There aren't any walnuts on the tree out in the vineyard where we usually see them at this time of year. In autumn, Callie loves to find them on the ground, crack them open in her mouth, spit out the shells, and eat the nut meat. She'll be disappointed this year. Blame weird weather for the barren nut tree this summer.
An immature hazelnut or noisette
There are, however, not many dozens of steps away, some trees/bushes that are covered in "little nuts" ("nutlets"?) or noisettes [nwah-ZEHT], which we call hazelnuts in the U.S., or filberts. In England, they can be called "cobnuts" — but I didn't know that term until I read it a minute ago. In France, the tree — or is it a shrub? — is called a noisetier [nwahz-TYAY] — two syllables — and it's a masculine word like noyer.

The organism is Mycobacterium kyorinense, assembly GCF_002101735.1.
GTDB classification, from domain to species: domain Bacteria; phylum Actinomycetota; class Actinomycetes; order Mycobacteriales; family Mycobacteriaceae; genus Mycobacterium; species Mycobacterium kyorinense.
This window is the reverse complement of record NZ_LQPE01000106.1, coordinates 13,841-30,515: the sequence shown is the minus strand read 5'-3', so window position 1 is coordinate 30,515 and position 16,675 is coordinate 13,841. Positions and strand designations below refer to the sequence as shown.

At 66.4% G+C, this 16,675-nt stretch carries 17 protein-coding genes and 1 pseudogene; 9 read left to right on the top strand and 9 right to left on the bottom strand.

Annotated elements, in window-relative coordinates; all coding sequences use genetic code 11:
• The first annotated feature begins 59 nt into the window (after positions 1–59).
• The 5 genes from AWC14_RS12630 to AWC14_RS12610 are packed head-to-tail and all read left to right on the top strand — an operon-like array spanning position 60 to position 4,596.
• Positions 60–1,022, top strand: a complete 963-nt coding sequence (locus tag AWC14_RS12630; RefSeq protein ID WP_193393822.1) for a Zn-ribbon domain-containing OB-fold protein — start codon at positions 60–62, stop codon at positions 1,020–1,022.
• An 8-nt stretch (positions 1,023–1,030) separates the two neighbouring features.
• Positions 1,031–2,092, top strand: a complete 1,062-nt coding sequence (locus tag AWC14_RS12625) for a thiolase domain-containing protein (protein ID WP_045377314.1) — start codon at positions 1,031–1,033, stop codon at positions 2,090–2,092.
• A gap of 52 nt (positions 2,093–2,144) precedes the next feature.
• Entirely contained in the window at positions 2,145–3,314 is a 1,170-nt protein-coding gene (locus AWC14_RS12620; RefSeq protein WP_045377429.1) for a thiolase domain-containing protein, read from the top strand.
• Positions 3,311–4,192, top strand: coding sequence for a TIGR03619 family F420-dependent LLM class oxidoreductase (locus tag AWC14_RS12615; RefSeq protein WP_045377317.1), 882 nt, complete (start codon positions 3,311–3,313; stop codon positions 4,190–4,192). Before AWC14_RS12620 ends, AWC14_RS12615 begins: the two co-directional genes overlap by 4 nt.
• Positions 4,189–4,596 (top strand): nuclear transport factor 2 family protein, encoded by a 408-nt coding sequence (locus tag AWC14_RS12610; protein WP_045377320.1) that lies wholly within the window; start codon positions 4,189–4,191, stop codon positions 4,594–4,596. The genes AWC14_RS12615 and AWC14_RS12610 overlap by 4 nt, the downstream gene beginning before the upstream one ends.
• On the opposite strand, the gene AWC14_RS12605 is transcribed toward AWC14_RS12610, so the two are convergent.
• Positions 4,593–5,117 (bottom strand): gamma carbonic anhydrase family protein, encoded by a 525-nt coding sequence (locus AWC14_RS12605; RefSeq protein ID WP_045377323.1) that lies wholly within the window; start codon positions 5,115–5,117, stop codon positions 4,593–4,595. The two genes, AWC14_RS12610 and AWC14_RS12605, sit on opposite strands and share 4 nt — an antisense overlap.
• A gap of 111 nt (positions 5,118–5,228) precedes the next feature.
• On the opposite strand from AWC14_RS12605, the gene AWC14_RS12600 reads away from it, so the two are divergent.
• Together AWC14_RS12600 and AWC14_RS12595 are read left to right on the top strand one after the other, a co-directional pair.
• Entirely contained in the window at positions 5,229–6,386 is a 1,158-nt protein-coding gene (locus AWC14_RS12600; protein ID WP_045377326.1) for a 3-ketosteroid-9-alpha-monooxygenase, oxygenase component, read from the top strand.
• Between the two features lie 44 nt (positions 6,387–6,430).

The noisetier can also be called a coudrier [koo-dree-AY], and a grove of hazelnut trees is called a coudraie [koo-DRAY], feminine, in France. La Coudraie is the name of a little hamlet in our village, about a kilometer from our own hamlet, and it's a place name that you see frequently around here. Worldwide, the biggest producer of hazelnuts is Turkey (75% of the world's crop). In North America, Oregon, Washington, and British Columbia are big hazelnut producers.